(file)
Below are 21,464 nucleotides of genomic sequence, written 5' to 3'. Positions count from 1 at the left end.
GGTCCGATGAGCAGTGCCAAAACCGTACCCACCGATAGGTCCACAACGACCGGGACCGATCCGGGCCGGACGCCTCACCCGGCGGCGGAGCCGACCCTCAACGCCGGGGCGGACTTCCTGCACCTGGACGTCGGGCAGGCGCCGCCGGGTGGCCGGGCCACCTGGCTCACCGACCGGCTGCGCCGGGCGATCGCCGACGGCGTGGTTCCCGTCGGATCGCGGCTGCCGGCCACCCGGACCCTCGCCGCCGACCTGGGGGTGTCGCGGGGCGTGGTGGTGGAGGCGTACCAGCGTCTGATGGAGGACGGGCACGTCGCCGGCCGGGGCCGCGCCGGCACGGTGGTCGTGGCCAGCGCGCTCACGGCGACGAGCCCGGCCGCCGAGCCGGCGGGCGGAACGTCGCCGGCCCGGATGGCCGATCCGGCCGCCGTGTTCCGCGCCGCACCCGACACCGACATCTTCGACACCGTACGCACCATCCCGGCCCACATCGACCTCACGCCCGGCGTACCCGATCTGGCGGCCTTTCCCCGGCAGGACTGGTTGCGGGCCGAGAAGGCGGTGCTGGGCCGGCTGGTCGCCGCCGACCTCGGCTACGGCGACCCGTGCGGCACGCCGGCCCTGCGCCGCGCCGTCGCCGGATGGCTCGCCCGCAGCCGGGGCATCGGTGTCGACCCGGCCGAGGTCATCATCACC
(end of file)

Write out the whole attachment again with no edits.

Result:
Below are 21,464 nucleotides of genomic sequence, written 5' to 3'. Positions count from 1 at the left end.
GGTCCGATGAGCAGTGCCAAAACCGTACCCACCGATAGGTCCACAACGACCGGGACCGATCCGGGCCGGACGCCTCACCCGGCGGCGGAGCCGACCCTCAACGCCGGGGCGGACTTCCTGCACCTGGACGTCGGGCAGGCGCCGCCGGGTGGCCGGGCCACCTGGCTCACCGACCGGCTGCGCCGGGCGATCGCCGACGGCGTGGTTCCCGTCGGATCGCGGCTGCCGGCCACCCGGACCCTCGCCGCCGACCTGGGGGTGTCGCGGGGCGTGGTGGTGGAGGCGTACCAGCGTCTGATGGAGGACGGGCACGTCGCCGGCCGGGGCCGCGCCGGCACGGTGGTCGTGGCCAGCGCGCTCACGGCGACGAGCCCGGCCGCCGAGCCGGCGGGCGGAACGTCGCCGGCCCGGATGGCCGATCCGGCCGCCGTGTTCCGCGCCGCACCCGACACCGACATCTTCGACACCGTACGCACCATCCCGGCCCACATCGACCTCACGCCCGGCGTACCCGATCTGGCGGCCTTTCCCCGGCAGGACTGGTTGCGGGCCGAGAAGGCGGTGCTGGGCCGGCTGGTCGCCGCCGACCTCGGCTACGGCGACCCGTGCGGCACGCCGGCCCTGCGCCGCGCCGTCGCCGGATGGCTCGCCCGCAGCCGGGGCATCGGTGTCGACCCGGCCGAGGTCATCATCACC